Being a good guest can be as simple as clearing out of the kitchen

By Lindsey Alexander
February 07, 2018
Each product we feature has been independently selected and reviewed by our editorial team. If you make a purchase using the links included, we may earn commission.
Photo by Tetra Images via Getty Images

It’s 1 p.m. on a Sunday. Hosts pull soaked casseroles out of ovens; partners answer doors and run coats to closets and beds; orange juice offers champagne some color and coffee brews on the counter. It’s brunch time in America. If you’re like me, once through the threshold, the handwringing begins: How I can help? Am I in the way? Does asking how to help add to a host’s mental load? How can I be useful in someone else’s kitchen? But these questions arise not only at brunch, but also at Midwestern open houses and swanky dinners. 

Diane Gottsman, etiquette expert, author of Modern Etiquette for a Better Life and founder of The Protocol School of Texas, and Deb Perelman, author of the forthcoming Smitten Kitchen Every Day, set me straight. 

Ask how you can help

“You’re just showing your host your gratitude. It’s just the polite thing to do. Your host may or may not accept,” Gottsman said. And whatever the host says goes. If they wave you off, return to the party and mingle. If they ask you to chop tomatoes, chop tomatoes. “A good guest makes the host comfortable,” Gottsman said.

Don’t assume

Whether stirring timed dishes that need to sit (Gottsman’s) or throwing out stock thinking it’s dirty water (Perelman’s), well-meaning guests can make meals worse with good intentions. And as for unsolicited culinary advice? Swallow your opinion with a bite of quiche.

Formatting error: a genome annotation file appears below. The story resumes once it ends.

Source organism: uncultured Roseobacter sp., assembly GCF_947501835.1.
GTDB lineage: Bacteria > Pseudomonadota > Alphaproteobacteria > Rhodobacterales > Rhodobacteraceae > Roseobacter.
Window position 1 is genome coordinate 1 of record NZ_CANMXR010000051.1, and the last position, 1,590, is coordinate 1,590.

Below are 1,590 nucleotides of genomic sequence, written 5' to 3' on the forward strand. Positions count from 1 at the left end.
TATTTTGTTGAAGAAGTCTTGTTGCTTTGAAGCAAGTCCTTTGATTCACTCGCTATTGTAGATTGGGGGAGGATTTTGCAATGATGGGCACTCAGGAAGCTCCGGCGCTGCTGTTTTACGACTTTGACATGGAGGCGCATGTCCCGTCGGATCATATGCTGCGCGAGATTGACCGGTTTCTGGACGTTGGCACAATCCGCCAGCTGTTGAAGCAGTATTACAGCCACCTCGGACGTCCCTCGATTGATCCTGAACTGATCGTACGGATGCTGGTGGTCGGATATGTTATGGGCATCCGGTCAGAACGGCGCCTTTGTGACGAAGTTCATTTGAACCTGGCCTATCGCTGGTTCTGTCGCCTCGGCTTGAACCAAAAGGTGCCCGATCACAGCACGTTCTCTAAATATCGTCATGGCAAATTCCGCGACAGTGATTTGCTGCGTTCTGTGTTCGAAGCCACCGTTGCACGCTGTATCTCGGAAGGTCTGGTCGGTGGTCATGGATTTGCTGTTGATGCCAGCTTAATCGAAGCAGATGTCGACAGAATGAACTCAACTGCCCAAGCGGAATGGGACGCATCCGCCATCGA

Make allergies or dietary needs known when you RSVP  

Gottsman said to offer to bring a dish that fits your requirements to share, though many hosts may well change the menu. Perelman would. “I would definitely want to know—and uninvite you. I’m just kidding.”

Perelman said sweet or savory, most brunch foods tend toward dairy and eggs. Keeping quiet can prove costly. “If you didn’t eat dairy, you could easily show up to brunch and have nothing to eat,” Perelman said.


Clean up—namely, clearing and cleaning dishes—is a safe bet

Perelman mentioned that almost every group has that odd person who enjoys doing the dishes. She recalled a friend’s husband who doubled-down on dish duty after she declined his initial offer. Perelman acquiesced. “It was the most organized, the most beautifully-Tetrised dishwasher I had ever seen. If you are that person, be that person.” 

But ask, Gottsman emphasized. For instance, a host may have heirloom dishes that aren’t dishwasher-safe. Also nice: offering to take out trash or alerting the host to spills or shortages (such as soap or toilet paper). 

Should I bring anything?

Perelman said she often “outsources” fresh fruit, a simple luxury that can save the host fridge space and an errand. Gottsman said to bring a gift for the hosts—not the group—for later (read: no chilled wine). Because of this, it needn’t be brunch-specific.


Gottsman’s “rule of thumb” is not to be the first or last to leave. To exit with grace, thank the host and gather your things. For close friends, follow up with a text (“#bestbrunchever!”) and send every host a thank you note, she said.

When in doubt …

Having a good time and including everyone is the best compliment, and the biggest help, to hosts. “I feel like when you’re a guest, you should be allowed to be a guest. … So let me luxuriate when I come over and you luxuriate when you come here. To me, that’s hospitality,” Perelman said.